The Magic Of Foley

WB Foley StageMost people (even many audio engineers) don’t realize that the sound effects that they hear in a movie aren’t real. They’re recreated to sound more dramatic or “more real” than they actually sound. That’s the job of the Foley artist, and there aren’t many of them, even in Hollywood.

The process is named after Jack Foley, who started working at Universal Pictures back in 1914 in the era of silent films. When the first picture with sound was being made, the producers realized that the microphones weren’t picking up much beyond the dialog and the movie sound needed help if it was going to be another close to realistic. The call went out around the lot for anyone who had previously worked on radio, where live sound effects were part of many of the broadcasts. Foley stepped up and used what he already knew, and discovered many new tricks for adding sound effects to movies along the way. Most of his methods are still used today.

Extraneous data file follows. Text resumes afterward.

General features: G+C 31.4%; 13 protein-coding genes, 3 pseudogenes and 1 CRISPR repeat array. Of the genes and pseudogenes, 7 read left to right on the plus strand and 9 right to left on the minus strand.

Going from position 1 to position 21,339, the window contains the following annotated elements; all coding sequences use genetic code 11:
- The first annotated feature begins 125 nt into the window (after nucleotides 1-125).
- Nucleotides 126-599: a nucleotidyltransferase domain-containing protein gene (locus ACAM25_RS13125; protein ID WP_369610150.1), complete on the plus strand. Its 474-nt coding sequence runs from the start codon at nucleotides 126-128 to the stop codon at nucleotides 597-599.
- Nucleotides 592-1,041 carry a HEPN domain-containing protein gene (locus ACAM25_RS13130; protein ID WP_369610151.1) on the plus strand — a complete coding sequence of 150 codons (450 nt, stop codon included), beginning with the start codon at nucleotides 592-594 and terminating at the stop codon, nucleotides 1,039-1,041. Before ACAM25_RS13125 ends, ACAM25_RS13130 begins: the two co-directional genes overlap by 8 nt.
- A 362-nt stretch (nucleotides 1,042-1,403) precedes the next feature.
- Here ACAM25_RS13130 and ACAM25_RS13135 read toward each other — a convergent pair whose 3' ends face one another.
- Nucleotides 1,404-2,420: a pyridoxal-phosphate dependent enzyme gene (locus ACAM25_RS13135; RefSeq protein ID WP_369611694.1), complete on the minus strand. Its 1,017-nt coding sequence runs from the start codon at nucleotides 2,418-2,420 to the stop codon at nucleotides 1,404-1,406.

What’s interesting about the following video (from the Great Big Story network’s Frontiers series) is the everyday objects that are used by Warner Bros. Foley artists Alyson Moore and Chris Moriana.

I’m lucky in that I live close to most of the big Hollywood studios (I can walk down the block to 2 of them, with 2 others a bike ride away), so I’ve been in Foley stages┬ánumerous times over the years. They always strike me as someone’s messy garage, yet everything is there for a reason. This video is only the tip of the iceberg of how Foley works.

[photo: Warner Bros Sound]

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